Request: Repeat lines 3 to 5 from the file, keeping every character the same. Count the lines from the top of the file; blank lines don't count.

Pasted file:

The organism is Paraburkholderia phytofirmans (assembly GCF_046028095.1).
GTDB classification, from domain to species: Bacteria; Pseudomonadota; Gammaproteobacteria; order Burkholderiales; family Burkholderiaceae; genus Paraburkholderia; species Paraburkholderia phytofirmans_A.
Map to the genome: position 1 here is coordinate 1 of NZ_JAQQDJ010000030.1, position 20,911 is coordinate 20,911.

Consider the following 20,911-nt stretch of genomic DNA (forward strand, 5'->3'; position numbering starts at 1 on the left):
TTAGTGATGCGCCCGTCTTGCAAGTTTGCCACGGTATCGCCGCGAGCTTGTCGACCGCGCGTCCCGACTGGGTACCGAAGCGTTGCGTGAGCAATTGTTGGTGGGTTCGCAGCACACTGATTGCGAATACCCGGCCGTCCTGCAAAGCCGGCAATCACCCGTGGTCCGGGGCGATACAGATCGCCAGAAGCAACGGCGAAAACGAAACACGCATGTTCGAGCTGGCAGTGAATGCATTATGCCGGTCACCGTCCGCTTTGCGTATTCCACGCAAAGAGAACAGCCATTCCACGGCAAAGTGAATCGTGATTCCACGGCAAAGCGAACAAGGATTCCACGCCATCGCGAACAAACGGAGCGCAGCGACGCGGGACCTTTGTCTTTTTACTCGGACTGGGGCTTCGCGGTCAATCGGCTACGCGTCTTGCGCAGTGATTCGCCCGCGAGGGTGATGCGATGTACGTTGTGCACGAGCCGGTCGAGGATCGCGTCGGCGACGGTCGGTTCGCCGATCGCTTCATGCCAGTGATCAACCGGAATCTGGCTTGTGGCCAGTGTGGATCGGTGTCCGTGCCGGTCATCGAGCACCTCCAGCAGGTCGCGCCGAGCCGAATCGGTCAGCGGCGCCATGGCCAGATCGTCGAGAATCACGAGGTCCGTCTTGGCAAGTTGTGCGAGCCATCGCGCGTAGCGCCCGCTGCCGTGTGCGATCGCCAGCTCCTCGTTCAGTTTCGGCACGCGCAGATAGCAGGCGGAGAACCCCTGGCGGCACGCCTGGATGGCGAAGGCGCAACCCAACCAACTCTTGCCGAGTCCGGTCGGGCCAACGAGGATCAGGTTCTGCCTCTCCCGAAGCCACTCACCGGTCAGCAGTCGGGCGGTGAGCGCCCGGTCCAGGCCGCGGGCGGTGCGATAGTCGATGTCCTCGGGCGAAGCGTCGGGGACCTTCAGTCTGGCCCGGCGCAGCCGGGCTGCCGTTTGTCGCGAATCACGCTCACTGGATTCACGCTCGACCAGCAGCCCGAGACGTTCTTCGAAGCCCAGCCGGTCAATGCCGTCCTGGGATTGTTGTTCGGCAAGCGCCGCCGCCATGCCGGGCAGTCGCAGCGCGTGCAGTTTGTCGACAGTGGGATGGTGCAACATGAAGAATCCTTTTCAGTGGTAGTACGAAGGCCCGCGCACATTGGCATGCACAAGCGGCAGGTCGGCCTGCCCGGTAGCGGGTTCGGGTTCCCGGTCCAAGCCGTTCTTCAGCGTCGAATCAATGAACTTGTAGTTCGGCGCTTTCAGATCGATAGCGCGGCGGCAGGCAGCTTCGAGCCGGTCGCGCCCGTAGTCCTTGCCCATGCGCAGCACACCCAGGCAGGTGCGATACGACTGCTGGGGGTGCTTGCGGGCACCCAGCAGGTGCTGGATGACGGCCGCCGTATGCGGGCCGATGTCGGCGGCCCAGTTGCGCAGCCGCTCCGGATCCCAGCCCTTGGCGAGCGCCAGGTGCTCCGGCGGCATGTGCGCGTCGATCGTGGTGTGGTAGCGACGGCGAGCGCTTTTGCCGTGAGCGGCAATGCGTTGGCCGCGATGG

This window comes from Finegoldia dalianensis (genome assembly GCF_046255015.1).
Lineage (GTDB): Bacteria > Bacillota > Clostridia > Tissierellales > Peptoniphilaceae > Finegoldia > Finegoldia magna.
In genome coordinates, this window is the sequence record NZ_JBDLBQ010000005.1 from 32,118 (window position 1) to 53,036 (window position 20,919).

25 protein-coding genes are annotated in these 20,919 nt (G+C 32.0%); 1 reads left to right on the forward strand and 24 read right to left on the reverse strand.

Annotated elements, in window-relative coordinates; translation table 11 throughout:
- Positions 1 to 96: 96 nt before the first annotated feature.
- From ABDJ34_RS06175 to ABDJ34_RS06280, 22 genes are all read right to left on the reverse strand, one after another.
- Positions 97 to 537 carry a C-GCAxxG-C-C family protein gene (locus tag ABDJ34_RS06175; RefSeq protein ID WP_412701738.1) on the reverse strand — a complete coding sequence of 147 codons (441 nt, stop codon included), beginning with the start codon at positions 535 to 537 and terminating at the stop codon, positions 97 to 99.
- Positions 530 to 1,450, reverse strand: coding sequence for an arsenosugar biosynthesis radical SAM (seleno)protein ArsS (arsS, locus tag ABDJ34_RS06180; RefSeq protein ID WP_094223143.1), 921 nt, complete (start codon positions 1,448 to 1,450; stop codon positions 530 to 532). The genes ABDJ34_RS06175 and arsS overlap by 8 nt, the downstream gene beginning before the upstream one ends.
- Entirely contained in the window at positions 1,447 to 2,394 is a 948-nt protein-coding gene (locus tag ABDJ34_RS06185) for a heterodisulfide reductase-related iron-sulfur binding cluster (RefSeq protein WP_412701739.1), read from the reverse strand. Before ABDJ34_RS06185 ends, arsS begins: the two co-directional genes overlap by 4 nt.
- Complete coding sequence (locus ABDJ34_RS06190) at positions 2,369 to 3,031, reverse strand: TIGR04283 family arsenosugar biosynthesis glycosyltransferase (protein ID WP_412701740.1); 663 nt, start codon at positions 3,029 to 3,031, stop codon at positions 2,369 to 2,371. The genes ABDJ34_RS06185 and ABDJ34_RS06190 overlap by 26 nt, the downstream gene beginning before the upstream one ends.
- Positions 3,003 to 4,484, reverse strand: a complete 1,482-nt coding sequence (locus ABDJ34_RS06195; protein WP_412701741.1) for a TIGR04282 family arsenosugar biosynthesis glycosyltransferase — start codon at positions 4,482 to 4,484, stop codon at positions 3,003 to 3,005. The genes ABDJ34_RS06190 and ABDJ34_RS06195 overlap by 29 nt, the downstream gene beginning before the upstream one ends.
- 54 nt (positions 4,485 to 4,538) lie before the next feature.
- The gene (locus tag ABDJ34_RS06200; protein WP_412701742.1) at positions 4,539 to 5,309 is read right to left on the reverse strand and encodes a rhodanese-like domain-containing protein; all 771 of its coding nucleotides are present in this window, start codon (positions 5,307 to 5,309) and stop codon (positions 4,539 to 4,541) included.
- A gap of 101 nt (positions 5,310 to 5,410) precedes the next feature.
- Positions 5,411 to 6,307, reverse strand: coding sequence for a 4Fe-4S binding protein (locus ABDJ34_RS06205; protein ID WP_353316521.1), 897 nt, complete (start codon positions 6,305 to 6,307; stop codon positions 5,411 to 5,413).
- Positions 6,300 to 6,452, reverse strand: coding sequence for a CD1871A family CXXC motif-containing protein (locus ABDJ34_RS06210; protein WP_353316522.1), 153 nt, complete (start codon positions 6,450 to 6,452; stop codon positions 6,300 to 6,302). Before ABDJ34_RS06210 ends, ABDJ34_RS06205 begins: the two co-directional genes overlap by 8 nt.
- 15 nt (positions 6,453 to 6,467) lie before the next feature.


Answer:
Map to the genome: position 1 here is coordinate 1 of NZ_JAQQDJ010000030.1, position 20,911 is coordinate 20,911.

Consider the following 20,911-nt stretch of genomic DNA (forward strand, 5'->3'; position numbering starts at 1 on the left):
TTAGTGATGCGCCCGTCTTGCAAGTTTGCCACGGTATCGCCGCGAGCTTGTCGACCGCGCGTCCCGACTGGGTACCGAAGCGTTGCGTGAGCAATTGTTGGTGGGTTCGCAGCACACTGATTGCGAATACCCGGCCGTCCTGCAAAGCCGGCAATCACCCGTGGTCCGGGGCGATACAGATCGCCAGAAGCAACGGCGAAAACGAAACACGCATGTTCGAGCTGGCAGTGAATGCATTATGCCGGTCACCGTCCGCTTTGCGTATTCCACGCAAAGAGAACAGCCATTCCACGGCAAAGTGAATCGTGATTCCACGGCAAAGCGAACAAGGATTCCACGCCATCGCGAACAAACGGAGCGCAGCGACGCGGGACCTTTGTCTTTTTACTCGGACTGGGGCTTCGCGGTCAATCGGCTACGCGTCTTGCGCAGTGATTCGCCCGCGAGGGTGATGCGATGTACGTTGTGCACGAGCCGGTCGAGGATCGCGTCGGCGACGGTCGGTTCGCCGATCGCTTCATGCCAGTGATCAACCGGAATCTGGCTTGTGGCCAGTGTGGATCGGTGTCCGTGCCGGTCATCGAGCACCTCCAGCAGGTCGCGCCGAGCCGAATCGGTCAGCGGCGCCATGGCCAGATCGTCGAGAATCACGAGGTCCGTCTTGGCAAGTTGTGCGAGCCATCGCGCGTAGCGCCCGCTGCCGTGTGCGATCGCCAGCTCCTCGTTCAGTTTCGGCACGCGCAGATAGCAGGCGGAGAACCCCTGGCGGCACGCCTGGATGGCGAAGGCGCAACCCAACCAACTCTTGCCGAGTCCGGTCGGGCCAACGAGGATCAGGTTCTGCCTCTCCCGAAGCCACTCACCGGTCAGCAGTCGGGCGGTGAGCGCCCGGTCCAGGCCGCGGGCGGTGCGATAGTCGATGTCCTCGGGCGAAGCGTCGGGGACCTTCAGTCTGGCCCGGCGCAGCCGGGCTGCCGTTTGTCGCGAATCACGCTCACTGGATTCACGCTCGACCAGCAGCCCGAGACGTTCTTCGAAGCCCAGCCGGTCAATGCCGTCCTGGGATTGTTGTTCGGCAAGCGCCGCCGCCATGCCGGGCAGTCGCAGCGCGTGCAGTTTGTCGACAGTGGGATGGTGCAACATGAAGAATCCTTTTCAGTGGTAGTACGAAGGCCCGCGCACATTGGCATGCACAAGCGGCAGGTCGGCCTGCCCGGTAGCGGGTTCGGGTTCCCGGTCCAAGCCGTTCTTCAGCGTCGAATCAATGAACTTGTAGTTCGGCGCTTTCAGATCGATAGCGCGGCGGCAGGCAGCTTCGAGCCGGTCGCGCCCGTAGTCCTTGCCCATGCGCAGCACACCCAGGCAGGTGCGATACGACTGCTGGGGGTGCTTGCGGGCACCCAGCAGGTGCTGGATGACGGCCGCCGTATGCGGGCCGATGTCGGCGGCCCAGTTGCGCAGCCGCTCCGGATCCCAGCCCTTGGCGAGCGCCAGGTGCTCCGGCGGCATGTGCGCGTCGATCGTGGTGTGGTAGCGACGGCGAGCGCTTTTGCCGTGAGCGGCAATGCGTTGGCCGCGATGG